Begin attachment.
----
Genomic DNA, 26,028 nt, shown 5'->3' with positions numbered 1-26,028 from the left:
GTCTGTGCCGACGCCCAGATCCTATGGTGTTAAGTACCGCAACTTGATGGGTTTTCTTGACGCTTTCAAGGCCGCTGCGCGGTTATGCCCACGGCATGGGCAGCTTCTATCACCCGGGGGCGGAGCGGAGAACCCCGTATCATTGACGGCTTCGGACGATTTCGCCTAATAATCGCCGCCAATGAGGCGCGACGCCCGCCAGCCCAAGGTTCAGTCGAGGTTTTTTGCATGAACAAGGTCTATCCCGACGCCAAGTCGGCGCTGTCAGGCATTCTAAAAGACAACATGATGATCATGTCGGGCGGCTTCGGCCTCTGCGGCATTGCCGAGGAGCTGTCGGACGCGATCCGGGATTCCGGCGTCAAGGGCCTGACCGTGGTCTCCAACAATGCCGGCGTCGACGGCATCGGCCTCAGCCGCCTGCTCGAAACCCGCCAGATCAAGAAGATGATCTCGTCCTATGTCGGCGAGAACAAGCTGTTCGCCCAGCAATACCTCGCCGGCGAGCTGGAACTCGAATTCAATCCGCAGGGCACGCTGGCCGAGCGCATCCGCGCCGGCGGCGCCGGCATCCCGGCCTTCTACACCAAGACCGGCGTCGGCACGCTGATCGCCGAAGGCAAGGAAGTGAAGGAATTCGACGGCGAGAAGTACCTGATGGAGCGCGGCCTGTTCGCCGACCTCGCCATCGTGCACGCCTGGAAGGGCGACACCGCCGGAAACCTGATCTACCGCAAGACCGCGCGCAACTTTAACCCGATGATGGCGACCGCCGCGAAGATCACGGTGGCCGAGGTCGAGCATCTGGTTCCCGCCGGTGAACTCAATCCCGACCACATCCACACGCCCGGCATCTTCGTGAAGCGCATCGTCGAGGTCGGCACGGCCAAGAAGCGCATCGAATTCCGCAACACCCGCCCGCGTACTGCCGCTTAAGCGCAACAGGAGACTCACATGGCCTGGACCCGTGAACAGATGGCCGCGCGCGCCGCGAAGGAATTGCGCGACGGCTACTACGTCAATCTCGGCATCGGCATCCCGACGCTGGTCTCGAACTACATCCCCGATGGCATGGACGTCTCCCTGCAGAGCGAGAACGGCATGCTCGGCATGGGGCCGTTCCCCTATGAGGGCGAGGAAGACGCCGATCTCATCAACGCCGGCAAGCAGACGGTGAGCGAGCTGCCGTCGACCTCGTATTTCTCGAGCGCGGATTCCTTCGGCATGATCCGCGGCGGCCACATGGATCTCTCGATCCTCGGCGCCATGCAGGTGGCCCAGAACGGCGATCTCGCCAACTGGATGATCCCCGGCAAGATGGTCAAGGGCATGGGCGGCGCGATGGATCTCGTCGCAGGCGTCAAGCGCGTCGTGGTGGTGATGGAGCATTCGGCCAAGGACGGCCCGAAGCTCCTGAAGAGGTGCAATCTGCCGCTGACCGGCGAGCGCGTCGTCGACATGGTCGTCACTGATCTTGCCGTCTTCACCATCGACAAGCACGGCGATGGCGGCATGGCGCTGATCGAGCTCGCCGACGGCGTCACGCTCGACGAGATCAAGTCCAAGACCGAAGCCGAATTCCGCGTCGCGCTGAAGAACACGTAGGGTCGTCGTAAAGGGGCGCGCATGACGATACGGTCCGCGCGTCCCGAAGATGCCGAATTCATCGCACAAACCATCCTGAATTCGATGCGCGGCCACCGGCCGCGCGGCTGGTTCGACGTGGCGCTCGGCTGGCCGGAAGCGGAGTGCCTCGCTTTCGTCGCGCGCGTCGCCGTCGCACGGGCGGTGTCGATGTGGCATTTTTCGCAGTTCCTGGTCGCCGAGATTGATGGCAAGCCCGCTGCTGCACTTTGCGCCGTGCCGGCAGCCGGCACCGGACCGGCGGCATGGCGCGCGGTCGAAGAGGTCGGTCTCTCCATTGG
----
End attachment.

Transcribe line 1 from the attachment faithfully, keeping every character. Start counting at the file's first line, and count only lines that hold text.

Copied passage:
Genomic DNA, 26,028 nt, shown 5'->3' with positions numbered 1-26,028 from the left: